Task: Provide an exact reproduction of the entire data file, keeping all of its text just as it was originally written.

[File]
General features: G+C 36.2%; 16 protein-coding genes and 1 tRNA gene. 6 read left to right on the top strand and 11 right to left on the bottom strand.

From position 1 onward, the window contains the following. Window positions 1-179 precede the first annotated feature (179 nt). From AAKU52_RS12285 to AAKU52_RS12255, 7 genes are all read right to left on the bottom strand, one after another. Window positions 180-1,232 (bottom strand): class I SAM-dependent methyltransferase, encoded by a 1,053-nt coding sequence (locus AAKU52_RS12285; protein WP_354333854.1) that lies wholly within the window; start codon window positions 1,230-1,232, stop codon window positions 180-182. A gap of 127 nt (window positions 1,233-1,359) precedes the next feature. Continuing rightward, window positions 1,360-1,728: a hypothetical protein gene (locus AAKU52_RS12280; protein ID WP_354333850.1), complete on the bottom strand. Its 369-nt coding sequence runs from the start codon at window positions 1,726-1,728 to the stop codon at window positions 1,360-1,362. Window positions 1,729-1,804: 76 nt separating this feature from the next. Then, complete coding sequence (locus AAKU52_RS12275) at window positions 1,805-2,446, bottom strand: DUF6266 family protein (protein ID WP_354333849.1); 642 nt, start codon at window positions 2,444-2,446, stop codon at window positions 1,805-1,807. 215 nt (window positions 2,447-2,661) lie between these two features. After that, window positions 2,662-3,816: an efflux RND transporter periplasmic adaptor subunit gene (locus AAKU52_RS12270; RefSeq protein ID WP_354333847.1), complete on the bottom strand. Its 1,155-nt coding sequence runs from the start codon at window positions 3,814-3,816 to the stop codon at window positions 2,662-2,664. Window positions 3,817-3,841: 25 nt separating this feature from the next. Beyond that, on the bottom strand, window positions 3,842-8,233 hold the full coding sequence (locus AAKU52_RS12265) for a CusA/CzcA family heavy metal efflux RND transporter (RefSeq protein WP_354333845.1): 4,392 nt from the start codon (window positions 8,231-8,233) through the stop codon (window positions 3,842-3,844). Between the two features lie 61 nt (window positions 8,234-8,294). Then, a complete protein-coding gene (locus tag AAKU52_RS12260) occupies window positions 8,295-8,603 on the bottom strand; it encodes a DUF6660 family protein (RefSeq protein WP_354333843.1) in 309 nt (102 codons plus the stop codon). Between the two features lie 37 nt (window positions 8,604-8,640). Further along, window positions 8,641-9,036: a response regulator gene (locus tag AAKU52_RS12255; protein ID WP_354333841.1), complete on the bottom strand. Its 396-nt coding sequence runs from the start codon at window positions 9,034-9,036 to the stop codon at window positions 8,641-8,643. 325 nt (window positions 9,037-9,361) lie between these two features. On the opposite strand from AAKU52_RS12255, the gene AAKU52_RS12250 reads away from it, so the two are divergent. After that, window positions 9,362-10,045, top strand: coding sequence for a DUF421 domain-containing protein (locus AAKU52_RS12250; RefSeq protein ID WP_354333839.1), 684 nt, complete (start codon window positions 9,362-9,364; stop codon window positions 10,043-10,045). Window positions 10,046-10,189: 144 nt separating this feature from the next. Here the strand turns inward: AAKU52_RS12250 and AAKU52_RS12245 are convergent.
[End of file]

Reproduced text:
General features: G+C 36.2%; 16 protein-coding genes and 1 tRNA gene. 6 read left to right on the top strand and 11 right to left on the bottom strand.

From position 1 onward, the window contains the following. Window positions 1-179 precede the first annotated feature (179 nt). From AAKU52_RS12285 to AAKU52_RS12255, 7 genes are all read right to left on the bottom strand, one after another. Window positions 180-1,232 (bottom strand): class I SAM-dependent methyltransferase, encoded by a 1,053-nt coding sequence (locus AAKU52_RS12285; protein WP_354333854.1) that lies wholly within the window; start codon window positions 1,230-1,232, stop codon window positions 180-182. A gap of 127 nt (window positions 1,233-1,359) precedes the next feature. Continuing rightward, window positions 1,360-1,728: a hypothetical protein gene (locus AAKU52_RS12280; protein ID WP_354333850.1), complete on the bottom strand. Its 369-nt coding sequence runs from the start codon at window positions 1,726-1,728 to the stop codon at window positions 1,360-1,362. Window positions 1,729-1,804: 76 nt separating this feature from the next. Then, complete coding sequence (locus AAKU52_RS12275) at window positions 1,805-2,446, bottom strand: DUF6266 family protein (protein ID WP_354333849.1); 642 nt, start codon at window positions 2,444-2,446, stop codon at window positions 1,805-1,807. 215 nt (window positions 2,447-2,661) lie between these two features. After that, window positions 2,662-3,816: an efflux RND transporter periplasmic adaptor subunit gene (locus AAKU52_RS12270; RefSeq protein ID WP_354333847.1), complete on the bottom strand. Its 1,155-nt coding sequence runs from the start codon at window positions 3,814-3,816 to the stop codon at window positions 2,662-2,664. Window positions 3,817-3,841: 25 nt separating this feature from the next. Beyond that, on the bottom strand, window positions 3,842-8,233 hold the full coding sequence (locus AAKU52_RS12265) for a CusA/CzcA family heavy metal efflux RND transporter (RefSeq protein WP_354333845.1): 4,392 nt from the start codon (window positions 8,231-8,233) through the stop codon (window positions 3,842-3,844). Between the two features lie 61 nt (window positions 8,234-8,294). Then, a complete protein-coding gene (locus tag AAKU52_RS12260) occupies window positions 8,295-8,603 on the bottom strand; it encodes a DUF6660 family protein (RefSeq protein WP_354333843.1) in 309 nt (102 codons plus the stop codon). Between the two features lie 37 nt (window positions 8,604-8,640). Further along, window positions 8,641-9,036: a response regulator gene (locus tag AAKU52_RS12255; protein ID WP_354333841.1), complete on the bottom strand. Its 396-nt coding sequence runs from the start codon at window positions 9,034-9,036 to the stop codon at window positions 8,641-8,643. 325 nt (window positions 9,037-9,361) lie between these two features. On the opposite strand from AAKU52_RS12255, the gene AAKU52_RS12250 reads away from it, so the two are divergent. After that, window positions 9,362-10,045, top strand: coding sequence for a DUF421 domain-containing protein (locus AAKU52_RS12250; RefSeq protein ID WP_354333839.1), 684 nt, complete (start codon window positions 9,362-9,364; stop codon window positions 10,043-10,045). Window positions 10,046-10,189: 144 nt separating this feature from the next. Here the strand turns inward: AAKU52_RS12250 and AAKU52_RS12245 are convergent.